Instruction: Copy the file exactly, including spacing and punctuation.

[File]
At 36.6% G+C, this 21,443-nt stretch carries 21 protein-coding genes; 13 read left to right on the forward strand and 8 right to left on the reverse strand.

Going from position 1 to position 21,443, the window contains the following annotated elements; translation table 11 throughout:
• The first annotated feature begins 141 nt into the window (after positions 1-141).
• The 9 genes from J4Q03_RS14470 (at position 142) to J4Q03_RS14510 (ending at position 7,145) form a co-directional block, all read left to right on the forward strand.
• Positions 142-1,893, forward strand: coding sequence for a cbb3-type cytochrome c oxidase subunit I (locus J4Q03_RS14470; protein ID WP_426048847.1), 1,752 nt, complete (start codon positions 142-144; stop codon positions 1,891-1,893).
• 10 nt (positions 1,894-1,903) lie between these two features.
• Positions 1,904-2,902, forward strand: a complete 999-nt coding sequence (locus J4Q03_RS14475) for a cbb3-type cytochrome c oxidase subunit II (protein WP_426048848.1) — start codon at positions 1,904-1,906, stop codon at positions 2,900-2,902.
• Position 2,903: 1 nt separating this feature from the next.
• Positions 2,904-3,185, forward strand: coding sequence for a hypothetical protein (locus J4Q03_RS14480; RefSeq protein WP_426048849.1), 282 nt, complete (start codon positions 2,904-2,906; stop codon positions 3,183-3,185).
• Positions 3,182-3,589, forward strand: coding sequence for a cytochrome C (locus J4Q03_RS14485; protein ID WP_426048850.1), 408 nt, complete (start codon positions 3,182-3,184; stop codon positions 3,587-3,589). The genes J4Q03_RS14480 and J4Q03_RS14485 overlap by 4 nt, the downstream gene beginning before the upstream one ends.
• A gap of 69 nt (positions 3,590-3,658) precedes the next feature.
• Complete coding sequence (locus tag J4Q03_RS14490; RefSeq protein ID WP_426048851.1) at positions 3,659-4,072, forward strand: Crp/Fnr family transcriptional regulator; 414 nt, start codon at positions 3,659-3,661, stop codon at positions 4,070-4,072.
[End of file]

At 36.6% G+C, this 21,443-nt stretch carries 21 protein-coding genes; 13 read left to right on the forward strand and 8 right to left on the reverse strand.

Going from position 1 to position 21,443, the window contains the following annotated elements; translation table 11 throughout:
• The first annotated feature begins 141 nt into the window (after positions 1-141).
• The 9 genes from J4Q03_RS14470 (at position 142) to J4Q03_RS14510 (ending at position 7,145) form a co-directional block, all read left to right on the forward strand.
• Positions 142-1,893, forward strand: coding sequence for a cbb3-type cytochrome c oxidase subunit I (locus J4Q03_RS14470; protein ID WP_426048847.1), 1,752 nt, complete (start codon positions 142-144; stop codon positions 1,891-1,893).
• 10 nt (positions 1,894-1,903) lie between these two features.
• Positions 1,904-2,902, forward strand: a complete 999-nt coding sequence (locus J4Q03_RS14475) for a cbb3-type cytochrome c oxidase subunit II (protein WP_426048848.1) — start codon at positions 1,904-1,906, stop codon at positions 2,900-2,902.
• Position 2,903: 1 nt separating this feature from the next.
• Positions 2,904-3,185, forward strand: coding sequence for a hypothetical protein (locus J4Q03_RS14480; RefSeq protein WP_426048849.1), 282 nt, complete (start codon positions 2,904-2,906; stop codon positions 3,183-3,185).
• Positions 3,182-3,589, forward strand: coding sequence for a cytochrome C (locus J4Q03_RS14485; protein ID WP_426048850.1), 408 nt, complete (start codon positions 3,182-3,184; stop codon positions 3,587-3,589). The genes J4Q03_RS14480 and J4Q03_RS14485 overlap by 4 nt, the downstream gene beginning before the upstream one ends.
• A gap of 69 nt (positions 3,590-3,658) precedes the next feature.
• Complete coding sequence (locus tag J4Q03_RS14490; RefSeq protein ID WP_426048851.1) at positions 3,659-4,072, forward strand: Crp/Fnr family transcriptional regulator; 414 nt, start codon at positions 3,659-3,661, stop codon at positions 4,070-4,072.